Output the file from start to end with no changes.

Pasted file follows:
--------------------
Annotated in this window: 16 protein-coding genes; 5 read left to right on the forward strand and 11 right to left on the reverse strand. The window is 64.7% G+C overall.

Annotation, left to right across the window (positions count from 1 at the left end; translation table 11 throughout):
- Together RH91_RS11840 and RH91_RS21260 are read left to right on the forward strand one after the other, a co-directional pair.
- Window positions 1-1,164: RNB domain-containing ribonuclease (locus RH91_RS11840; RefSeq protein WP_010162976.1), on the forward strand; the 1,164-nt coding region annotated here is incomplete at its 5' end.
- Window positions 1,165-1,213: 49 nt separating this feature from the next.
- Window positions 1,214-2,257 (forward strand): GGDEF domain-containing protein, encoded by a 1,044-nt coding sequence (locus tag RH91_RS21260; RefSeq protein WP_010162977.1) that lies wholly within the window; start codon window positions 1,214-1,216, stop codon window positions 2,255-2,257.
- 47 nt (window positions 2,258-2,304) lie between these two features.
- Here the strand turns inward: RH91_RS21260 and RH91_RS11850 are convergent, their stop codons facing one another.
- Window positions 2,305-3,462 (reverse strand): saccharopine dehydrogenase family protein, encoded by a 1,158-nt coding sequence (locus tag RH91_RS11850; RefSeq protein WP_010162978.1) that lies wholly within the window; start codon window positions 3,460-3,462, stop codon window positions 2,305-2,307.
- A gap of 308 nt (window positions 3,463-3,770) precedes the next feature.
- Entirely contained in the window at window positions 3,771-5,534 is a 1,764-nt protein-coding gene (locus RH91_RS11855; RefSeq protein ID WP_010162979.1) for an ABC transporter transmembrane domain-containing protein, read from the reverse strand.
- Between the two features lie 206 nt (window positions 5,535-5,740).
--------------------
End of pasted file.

Annotated in this window: 16 protein-coding genes; 5 read left to right on the forward strand and 11 right to left on the reverse strand. The window is 64.7% G+C overall.

Annotation, left to right across the window (positions count from 1 at the left end; translation table 11 throughout):
- Together RH91_RS11840 and RH91_RS21260 are read left to right on the forward strand one after the other, a co-directional pair.
- Window positions 1-1,164: RNB domain-containing ribonuclease (locus RH91_RS11840; RefSeq protein WP_010162976.1), on the forward strand; the 1,164-nt coding region annotated here is incomplete at its 5' end.
- Window positions 1,165-1,213: 49 nt separating this feature from the next.
- Window positions 1,214-2,257 (forward strand): GGDEF domain-containing protein, encoded by a 1,044-nt coding sequence (locus tag RH91_RS21260; RefSeq protein WP_010162977.1) that lies wholly within the window; start codon window positions 1,214-1,216, stop codon window positions 2,255-2,257.
- 47 nt (window positions 2,258-2,304) lie between these two features.
- Here the strand turns inward: RH91_RS21260 and RH91_RS11850 are convergent, their stop codons facing one another.
- Window positions 2,305-3,462 (reverse strand): saccharopine dehydrogenase family protein, encoded by a 1,158-nt coding sequence (locus tag RH91_RS11850; RefSeq protein WP_010162978.1) that lies wholly within the window; start codon window positions 3,460-3,462, stop codon window positions 2,305-2,307.
- A gap of 308 nt (window positions 3,463-3,770) precedes the next feature.
- Entirely contained in the window at window positions 3,771-5,534 is a 1,764-nt protein-coding gene (locus RH91_RS11855; RefSeq protein ID WP_010162979.1) for an ABC transporter transmembrane domain-containing protein, read from the reverse strand.
- Between the two features lie 206 nt (window positions 5,535-5,740).